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Joan L. Bottorff, PhD, RN
Professor and CIHR Investigator
School of Nursing, UBC
Phone: (604) 822-7438
Email: Bottorff@nursing.ubc.ca

Purpose of a Research Proposal

  • Communicates research plan to others (e.g., funding agencies)
  • Serves as a detailed plan for action
  • Serves as a contract between investigator and funding bodies when proposal approved

Qualitative Research: Basic
Assumptions

  • Reality is complex, constructed and ultimately subjective
  • Research is an interpretative processes
  • Knowledge is best achieved by conducting research in the natural setting

Qualitative research

  • Qualitative research is unstructured.
  • Qualitative designs are “emergent” rather than fixed.
  • The results of qualitative research are unpredictable.

Kinds of Qualitative Research

  • Grounded theory
  • Ethnography (critical ethnography, institutional ethnography, ethnomethodology, ethnoscience, etc.)
  • Phenomenology
  • Narrative Inquiry
  • Others

The Challenges for Qualitative
Researchers

  • Developing a solid convincing argument that the
  • study contributes to theory, research, practice, and/or policy (the “so what?” question)
  • Planning a study that is systematic, manageable, and flexible(to reassure skeptics):– Justification of the selected qualitative method– Explicit details about design and methods, without limiting the project’s evolution – Attention to criteria for the overall soundness or rigor of the project

Questions a proposal must answer

  • Why should anyone be interested in my research?
  • Is the research design credible, achievable, and carefully explained?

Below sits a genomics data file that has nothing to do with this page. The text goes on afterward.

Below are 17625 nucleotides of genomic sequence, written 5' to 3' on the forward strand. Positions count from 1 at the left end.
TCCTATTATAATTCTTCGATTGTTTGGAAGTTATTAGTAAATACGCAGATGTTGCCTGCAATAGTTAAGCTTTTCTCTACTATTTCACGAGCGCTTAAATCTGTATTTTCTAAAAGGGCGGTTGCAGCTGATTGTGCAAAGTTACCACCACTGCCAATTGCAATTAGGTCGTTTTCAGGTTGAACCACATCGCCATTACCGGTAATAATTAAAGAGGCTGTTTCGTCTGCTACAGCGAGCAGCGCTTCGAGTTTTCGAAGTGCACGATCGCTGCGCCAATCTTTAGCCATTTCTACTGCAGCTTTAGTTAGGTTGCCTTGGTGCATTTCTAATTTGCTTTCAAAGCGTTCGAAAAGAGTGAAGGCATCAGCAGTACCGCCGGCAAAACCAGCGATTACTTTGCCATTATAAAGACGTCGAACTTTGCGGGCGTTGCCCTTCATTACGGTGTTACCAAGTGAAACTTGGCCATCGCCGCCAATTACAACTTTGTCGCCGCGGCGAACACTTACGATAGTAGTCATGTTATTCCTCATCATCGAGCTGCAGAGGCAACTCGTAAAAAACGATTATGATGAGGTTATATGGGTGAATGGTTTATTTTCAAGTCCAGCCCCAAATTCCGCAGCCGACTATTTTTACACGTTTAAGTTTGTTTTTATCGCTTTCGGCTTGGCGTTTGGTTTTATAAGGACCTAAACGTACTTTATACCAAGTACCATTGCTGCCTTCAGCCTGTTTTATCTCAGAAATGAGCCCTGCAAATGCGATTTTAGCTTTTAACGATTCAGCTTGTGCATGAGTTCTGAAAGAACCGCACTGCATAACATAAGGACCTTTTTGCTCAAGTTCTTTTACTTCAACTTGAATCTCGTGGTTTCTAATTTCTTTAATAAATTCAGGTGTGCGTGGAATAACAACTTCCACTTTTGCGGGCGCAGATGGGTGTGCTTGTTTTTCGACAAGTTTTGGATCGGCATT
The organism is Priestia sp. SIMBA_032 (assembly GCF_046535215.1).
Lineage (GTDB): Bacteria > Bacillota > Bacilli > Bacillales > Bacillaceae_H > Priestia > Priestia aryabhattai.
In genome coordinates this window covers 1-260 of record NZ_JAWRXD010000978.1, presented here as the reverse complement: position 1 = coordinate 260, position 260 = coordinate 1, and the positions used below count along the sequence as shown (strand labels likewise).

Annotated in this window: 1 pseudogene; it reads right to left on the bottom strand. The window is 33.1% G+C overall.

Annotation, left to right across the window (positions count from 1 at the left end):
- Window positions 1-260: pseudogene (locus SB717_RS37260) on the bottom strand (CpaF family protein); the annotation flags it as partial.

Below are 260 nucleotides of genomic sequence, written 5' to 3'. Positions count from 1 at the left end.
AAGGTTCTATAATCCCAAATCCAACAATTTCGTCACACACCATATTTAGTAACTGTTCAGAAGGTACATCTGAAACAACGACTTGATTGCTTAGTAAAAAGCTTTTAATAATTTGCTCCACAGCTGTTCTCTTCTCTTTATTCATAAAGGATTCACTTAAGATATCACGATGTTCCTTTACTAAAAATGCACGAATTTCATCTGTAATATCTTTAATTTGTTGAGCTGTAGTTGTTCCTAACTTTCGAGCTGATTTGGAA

• Is the researcher capable of doing the research?

To answer these questions:

  • Be practical (practical problems can not easily be brushed off)
  • Be persuasive (“sell” your proposal)
  • Make broad links (hint at wider context)
  • Aim for crystal clarity (avoid jargon, assume nothing, explain everything)

Sections of Typical Qualitative
Proposal

Introduction
– Introduce topic and significance
– Statement of purpose, research questions/objectives
Review of Literature
– Related literature and theoretical traditionsDesign and Methods
– Overall approach and rationale
– Sampling, data gathering methods, data analysis
– Trustworthiness (Soundness of the research)
– Ethical considerations
Dissemination Plan
Timeline
Budget
Appendices

Introducing the Study – 1st para

Goal: capture interest in the study
– Focus on importance of study (Why bother
with the question?)
– Clear and concise (details will follow later)
– Synopsis of the primary target of the study
– Persuasive logic backed up with factual
evidence

The Problem/Research Question

  • The problem can be broad, but must be specific enough to convince others that it is worth focusing on.
  • Research questions clearly delineated (sometimes with sub-questions)
  • Scope of the research question(s) needs to be manageable within the time frame and context of the study.

Purpose of the Qualitative Study

  • Discovery?
  • Description?